Yet, my most favorite was when you got to lay in the the middle, on your back, and all the kids would lower it up and down as the colors appeared to explode around you like a sky full of stars.

So, driving past these kids and that big, colorful parachute caused me to smile. I hoped that any kids feeling like I did were able to fit in, even if only for thirty minutes.

Life, better known as blah, blah, blah, Memories

Best Christmas Present Ever

Recently I overheard someone ask another what their favorite Christmas present was. It got me thinking, what was mine?

I thought, a rather long time.

Turns out I remember more about other things, than what the gifts were.

I thought some more and it finally came to me.

My favorite gift was not from a person at all, but from mother nature.

My father had moved us from sunny southern California to rainy cold Washington. I was beyond upset, having gotten not only food positioning the first day at my new school, but also chicken pox. So, I was pretty sure nothing good was ever going to come from Washington.

Christmas morning 1991 came and I woke, to the first time ever…to snow! And it was still snowing…ON CHRISTMAS MORNING! I mean a ton of snow had fallen over night, but it had yet to stop.

My father insisted that I open one present before I ran outside. It was a disposable camera.

Thank you all for your visits to my blog through out 2017. I hope my posts have inspired, informed, taught, and provided a smile. I will be on blog hiatus for the rest of December, returning with a new look come January (as I do every year). I wish y’all a wonderful Christmas and a bright New Year. Write to you in 2018.


My Peaceful Place

When you were a kid there was always a special place you loved the most. As an adult, when the setting is just right and you close your eyes, it brings you back in a second. The feeling of calmness, peace for your one special place.

Mine is my mom’s home. It was as a child, and to this day, I can close my eyes and feel the heaviness of love on my heart. Imagine with me, if you please….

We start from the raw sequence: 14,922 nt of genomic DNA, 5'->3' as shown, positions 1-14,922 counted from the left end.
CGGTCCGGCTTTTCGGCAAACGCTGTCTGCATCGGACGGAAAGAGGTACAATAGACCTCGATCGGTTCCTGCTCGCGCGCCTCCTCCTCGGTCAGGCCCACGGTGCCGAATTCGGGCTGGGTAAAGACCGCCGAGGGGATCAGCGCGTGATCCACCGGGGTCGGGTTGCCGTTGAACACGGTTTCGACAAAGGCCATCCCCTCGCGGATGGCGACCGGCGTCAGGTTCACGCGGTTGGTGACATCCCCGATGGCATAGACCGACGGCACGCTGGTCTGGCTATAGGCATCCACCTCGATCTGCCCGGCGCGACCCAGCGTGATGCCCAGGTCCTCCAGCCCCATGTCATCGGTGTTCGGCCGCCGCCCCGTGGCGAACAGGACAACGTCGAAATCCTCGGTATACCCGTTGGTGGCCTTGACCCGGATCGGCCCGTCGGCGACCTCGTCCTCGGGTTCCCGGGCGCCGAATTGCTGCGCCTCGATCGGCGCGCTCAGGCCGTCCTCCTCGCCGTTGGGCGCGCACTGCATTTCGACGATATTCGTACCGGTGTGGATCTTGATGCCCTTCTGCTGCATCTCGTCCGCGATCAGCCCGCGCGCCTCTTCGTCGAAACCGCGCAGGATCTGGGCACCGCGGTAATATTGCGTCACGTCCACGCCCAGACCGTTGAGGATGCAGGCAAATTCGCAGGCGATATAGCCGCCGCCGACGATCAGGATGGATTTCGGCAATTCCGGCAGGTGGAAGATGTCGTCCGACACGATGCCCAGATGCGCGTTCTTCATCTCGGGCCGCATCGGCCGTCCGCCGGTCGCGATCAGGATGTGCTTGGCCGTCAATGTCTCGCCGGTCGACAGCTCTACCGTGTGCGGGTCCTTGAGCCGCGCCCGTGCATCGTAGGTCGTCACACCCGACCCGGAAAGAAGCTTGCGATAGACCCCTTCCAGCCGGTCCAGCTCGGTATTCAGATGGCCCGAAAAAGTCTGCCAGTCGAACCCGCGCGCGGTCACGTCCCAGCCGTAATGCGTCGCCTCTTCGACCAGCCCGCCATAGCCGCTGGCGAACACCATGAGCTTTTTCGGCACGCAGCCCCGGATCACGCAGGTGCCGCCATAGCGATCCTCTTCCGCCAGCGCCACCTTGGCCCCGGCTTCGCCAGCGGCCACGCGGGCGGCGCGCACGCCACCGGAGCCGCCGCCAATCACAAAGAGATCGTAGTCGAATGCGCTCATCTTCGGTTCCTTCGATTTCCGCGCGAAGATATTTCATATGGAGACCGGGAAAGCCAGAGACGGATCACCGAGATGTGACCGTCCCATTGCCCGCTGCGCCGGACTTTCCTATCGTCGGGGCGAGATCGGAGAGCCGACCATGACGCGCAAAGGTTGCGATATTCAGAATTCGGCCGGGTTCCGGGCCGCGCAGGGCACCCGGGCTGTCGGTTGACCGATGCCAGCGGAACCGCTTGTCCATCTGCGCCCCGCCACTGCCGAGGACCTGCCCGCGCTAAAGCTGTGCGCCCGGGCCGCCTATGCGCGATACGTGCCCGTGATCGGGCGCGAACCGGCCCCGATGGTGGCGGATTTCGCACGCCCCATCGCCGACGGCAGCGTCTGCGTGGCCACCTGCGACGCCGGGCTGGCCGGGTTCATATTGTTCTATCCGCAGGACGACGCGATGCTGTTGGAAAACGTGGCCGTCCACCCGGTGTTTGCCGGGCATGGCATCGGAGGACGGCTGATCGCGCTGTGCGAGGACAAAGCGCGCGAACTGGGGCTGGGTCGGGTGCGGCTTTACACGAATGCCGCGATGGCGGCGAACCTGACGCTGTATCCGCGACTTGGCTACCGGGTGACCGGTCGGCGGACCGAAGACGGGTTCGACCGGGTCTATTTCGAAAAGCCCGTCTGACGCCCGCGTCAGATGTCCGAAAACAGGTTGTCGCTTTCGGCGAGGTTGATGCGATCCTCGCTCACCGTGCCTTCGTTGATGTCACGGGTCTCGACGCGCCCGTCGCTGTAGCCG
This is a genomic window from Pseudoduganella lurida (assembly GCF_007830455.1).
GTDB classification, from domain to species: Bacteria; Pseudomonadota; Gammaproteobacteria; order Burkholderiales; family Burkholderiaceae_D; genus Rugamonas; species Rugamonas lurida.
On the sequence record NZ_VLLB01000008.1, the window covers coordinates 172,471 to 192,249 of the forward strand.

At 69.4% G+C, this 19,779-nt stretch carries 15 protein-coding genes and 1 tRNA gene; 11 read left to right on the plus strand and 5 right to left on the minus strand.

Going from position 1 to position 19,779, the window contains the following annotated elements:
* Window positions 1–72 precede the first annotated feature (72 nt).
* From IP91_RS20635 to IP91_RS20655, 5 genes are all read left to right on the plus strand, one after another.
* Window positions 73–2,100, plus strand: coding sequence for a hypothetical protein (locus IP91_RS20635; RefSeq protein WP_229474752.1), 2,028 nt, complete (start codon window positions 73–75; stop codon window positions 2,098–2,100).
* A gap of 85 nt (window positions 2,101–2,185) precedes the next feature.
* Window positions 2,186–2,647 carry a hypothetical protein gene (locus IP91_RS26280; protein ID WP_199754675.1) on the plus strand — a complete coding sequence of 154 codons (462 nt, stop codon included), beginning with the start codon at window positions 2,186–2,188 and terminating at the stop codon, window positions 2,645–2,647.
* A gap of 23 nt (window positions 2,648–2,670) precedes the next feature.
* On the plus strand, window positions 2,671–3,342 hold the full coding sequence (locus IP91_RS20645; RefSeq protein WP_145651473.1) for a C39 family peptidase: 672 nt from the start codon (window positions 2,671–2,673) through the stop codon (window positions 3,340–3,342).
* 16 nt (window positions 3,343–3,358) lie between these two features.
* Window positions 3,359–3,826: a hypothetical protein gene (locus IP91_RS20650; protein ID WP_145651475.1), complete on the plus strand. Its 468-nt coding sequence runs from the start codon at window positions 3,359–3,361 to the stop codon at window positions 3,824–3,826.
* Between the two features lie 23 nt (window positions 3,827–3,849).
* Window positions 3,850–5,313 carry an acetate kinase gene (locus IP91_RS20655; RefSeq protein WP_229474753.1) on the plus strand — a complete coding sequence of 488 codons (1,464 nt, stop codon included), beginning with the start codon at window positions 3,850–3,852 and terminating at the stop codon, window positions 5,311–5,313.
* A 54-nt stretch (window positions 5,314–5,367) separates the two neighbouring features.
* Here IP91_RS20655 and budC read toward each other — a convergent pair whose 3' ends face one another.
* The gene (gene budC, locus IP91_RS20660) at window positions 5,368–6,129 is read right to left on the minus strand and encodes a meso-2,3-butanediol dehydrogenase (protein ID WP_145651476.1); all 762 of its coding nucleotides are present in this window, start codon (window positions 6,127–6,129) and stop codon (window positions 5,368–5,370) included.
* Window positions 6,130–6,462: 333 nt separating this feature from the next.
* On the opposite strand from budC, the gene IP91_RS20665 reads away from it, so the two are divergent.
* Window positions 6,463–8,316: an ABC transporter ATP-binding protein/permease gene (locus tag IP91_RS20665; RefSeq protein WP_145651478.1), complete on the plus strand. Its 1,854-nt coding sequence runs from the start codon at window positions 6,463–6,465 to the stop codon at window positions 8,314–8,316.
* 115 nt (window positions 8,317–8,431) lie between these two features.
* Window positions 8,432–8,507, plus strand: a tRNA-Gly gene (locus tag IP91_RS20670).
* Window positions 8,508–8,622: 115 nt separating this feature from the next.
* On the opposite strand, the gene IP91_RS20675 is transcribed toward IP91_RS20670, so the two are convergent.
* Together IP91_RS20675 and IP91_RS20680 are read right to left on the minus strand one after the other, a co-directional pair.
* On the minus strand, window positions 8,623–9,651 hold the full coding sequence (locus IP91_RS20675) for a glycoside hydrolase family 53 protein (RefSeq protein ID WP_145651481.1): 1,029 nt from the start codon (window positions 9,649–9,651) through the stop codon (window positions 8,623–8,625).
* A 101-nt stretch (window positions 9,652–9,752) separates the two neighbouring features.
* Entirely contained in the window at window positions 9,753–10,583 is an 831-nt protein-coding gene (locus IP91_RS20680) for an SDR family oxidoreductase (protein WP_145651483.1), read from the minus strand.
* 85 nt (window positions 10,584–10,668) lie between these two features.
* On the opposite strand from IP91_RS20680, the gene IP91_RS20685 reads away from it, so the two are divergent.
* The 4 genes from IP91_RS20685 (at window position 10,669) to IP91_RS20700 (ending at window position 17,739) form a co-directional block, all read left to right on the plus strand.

Southern California, summer.

Box fan resting on brown pattern carpet, its noise humming through the air. A kitchen with two exits so one could run around in circles and never get caught.
Embossed golden tack strip transiting the linoleum to the carpet.

A squeaky screen door that slowed down just before it shut, so you had to physically pull it an inch to get the flimsy latch to clip.
Light from the sun in all the right places.

My own bedroom, with books I could not read and a Barbie wonderland of clothes, tiny hair brushes, and mismatched pairs of hot pink heels.

A bold yellow slip-n-slide stretching the length of the grass out back, with a peach tree at the end. Plastic blue pool with capsized Barbies. Wet feet leaving prints on the concrete.

Grape push-ups, jammies, and Mary Poppins for the hundredth time.

Badminton in the front yard, running through sprinklers on the side yard. Towels and sheets hung on the line by the lemon and lime tree. Sun faded Big Wheel.

This was and remains my happy place, even if only reachable by memory. 

Book Reviews

A Good Book

difdfI first “got” into books once I was actually able to read them, much later than my peers (okay, way, way, way later than my peers). The R.L Stine series and The Boxcar Children when I was younger. Then, once again when I became a nanny and couldn’t find anything worth watching on TV when the baby was sleeping.